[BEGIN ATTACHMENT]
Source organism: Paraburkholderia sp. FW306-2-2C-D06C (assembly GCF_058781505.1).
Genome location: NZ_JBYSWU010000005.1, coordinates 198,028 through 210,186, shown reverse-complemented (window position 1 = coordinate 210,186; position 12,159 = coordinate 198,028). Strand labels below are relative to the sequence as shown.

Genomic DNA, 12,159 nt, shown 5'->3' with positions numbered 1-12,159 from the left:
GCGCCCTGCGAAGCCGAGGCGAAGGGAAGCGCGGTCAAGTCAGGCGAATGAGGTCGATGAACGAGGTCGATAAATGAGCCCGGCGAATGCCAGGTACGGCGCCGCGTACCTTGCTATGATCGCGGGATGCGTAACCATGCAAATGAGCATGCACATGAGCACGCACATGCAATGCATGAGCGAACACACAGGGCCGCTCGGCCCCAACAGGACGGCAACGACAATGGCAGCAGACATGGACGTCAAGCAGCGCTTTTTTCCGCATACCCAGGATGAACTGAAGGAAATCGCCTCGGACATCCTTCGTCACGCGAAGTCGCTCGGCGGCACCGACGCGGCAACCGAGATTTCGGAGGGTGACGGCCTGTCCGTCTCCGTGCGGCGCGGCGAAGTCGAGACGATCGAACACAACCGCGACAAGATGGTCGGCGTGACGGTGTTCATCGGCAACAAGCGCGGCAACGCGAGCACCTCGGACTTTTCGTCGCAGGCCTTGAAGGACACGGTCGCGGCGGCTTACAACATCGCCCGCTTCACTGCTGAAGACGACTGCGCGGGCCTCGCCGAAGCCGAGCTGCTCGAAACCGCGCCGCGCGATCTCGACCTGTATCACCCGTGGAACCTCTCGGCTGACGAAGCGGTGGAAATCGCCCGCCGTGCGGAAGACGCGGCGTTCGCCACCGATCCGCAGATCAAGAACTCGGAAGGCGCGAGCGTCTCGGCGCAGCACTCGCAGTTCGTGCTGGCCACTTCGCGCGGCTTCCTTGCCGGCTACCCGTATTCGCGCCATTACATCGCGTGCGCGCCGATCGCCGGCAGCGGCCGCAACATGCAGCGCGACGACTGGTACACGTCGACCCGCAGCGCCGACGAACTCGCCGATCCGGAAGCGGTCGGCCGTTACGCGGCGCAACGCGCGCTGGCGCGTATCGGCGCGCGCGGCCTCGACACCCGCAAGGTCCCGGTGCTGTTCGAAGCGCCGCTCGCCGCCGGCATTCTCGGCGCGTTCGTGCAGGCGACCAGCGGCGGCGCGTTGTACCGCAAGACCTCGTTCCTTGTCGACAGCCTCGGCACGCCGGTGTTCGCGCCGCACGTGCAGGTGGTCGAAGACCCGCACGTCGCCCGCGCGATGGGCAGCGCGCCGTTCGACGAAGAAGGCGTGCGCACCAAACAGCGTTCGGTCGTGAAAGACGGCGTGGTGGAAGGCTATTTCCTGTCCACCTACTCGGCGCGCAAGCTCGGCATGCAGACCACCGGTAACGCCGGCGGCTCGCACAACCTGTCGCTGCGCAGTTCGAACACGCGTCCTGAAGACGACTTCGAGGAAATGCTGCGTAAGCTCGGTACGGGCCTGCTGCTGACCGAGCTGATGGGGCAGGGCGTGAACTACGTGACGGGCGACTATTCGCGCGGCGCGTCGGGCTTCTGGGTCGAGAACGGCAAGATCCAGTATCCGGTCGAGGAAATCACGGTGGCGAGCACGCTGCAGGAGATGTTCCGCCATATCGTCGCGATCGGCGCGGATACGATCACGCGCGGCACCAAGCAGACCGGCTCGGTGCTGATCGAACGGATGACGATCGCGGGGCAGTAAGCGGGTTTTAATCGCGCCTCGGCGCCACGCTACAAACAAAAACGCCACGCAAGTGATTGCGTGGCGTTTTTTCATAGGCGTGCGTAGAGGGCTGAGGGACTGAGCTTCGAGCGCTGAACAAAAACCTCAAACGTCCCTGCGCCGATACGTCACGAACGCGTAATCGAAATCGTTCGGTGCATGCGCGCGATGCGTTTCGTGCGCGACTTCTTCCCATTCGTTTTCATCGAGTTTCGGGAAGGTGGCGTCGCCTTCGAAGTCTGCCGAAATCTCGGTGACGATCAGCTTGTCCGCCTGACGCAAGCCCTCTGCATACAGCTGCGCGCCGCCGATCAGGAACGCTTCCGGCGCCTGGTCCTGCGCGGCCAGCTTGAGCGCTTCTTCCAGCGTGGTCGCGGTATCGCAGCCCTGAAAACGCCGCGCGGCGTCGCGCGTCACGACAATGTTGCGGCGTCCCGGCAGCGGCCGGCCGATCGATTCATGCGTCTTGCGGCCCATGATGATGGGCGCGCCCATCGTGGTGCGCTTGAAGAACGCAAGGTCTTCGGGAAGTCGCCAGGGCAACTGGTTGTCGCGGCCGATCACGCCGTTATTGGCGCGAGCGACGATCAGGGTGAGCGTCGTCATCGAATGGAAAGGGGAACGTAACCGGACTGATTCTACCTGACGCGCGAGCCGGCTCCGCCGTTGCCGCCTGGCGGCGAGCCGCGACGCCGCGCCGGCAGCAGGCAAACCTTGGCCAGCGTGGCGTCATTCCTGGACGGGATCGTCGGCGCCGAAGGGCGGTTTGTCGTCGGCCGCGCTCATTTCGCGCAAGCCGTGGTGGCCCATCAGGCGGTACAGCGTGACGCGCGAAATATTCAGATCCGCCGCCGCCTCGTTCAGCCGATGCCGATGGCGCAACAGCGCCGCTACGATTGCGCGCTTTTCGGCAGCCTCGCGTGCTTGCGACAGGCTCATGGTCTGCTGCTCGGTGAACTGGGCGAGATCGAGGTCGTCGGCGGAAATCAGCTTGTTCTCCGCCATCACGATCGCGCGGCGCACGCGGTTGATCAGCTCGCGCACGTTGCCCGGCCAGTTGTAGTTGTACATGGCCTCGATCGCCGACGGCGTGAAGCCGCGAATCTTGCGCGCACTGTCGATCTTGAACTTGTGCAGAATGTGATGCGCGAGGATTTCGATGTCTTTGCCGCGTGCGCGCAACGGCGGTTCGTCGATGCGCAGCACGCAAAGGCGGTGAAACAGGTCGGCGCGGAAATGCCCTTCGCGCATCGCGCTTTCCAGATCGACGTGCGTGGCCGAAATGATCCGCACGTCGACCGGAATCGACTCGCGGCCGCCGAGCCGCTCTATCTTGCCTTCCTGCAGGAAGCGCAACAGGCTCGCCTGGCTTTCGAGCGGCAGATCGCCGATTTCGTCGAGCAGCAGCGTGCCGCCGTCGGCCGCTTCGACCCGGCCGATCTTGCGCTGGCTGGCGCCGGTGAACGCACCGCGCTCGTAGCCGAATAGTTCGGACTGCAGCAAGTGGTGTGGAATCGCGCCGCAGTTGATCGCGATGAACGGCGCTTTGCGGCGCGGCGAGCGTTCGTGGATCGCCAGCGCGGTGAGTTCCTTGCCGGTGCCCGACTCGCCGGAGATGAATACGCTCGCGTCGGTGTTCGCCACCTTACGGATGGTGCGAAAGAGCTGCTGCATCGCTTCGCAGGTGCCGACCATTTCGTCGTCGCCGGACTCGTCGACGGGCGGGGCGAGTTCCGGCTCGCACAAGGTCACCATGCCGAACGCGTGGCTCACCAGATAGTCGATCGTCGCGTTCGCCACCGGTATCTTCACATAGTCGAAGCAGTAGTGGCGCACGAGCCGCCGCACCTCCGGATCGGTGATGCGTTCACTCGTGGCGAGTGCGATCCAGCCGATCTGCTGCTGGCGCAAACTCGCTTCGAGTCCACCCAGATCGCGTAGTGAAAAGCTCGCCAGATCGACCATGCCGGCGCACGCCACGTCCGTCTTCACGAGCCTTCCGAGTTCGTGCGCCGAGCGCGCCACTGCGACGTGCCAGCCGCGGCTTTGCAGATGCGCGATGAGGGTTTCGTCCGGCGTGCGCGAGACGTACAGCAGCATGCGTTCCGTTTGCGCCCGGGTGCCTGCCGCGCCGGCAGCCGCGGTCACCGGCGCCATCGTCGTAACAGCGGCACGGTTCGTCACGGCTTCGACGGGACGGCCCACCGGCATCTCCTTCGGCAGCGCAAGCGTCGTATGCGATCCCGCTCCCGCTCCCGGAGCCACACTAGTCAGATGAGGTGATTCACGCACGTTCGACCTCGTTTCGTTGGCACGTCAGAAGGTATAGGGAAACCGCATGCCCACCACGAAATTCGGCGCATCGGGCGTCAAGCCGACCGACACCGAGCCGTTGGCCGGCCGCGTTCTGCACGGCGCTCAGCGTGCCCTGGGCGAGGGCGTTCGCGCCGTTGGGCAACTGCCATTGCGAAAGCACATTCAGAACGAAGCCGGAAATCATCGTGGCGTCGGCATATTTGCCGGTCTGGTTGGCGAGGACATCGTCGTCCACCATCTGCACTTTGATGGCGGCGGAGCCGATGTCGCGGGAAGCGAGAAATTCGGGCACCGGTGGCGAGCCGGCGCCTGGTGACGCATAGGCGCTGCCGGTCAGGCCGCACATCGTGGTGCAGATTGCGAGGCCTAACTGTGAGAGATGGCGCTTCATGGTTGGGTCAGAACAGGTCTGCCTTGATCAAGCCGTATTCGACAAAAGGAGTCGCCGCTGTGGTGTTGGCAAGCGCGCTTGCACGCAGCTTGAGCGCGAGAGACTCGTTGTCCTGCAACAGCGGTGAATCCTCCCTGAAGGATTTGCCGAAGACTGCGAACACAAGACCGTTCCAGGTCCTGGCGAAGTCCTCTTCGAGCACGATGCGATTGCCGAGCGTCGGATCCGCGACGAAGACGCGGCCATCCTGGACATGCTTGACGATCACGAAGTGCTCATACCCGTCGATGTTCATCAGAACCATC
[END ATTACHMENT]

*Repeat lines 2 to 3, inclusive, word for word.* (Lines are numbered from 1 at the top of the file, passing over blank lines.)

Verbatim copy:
Genome location: NZ_JBYSWU010000005.1, coordinates 198,028 through 210,186, shown reverse-complemented (window position 1 = coordinate 210,186; position 12,159 = coordinate 198,028). Strand labels below are relative to the sequence as shown.

Genomic DNA, 12,159 nt, shown 5'->3' with positions numbered 1-12,159 from the left: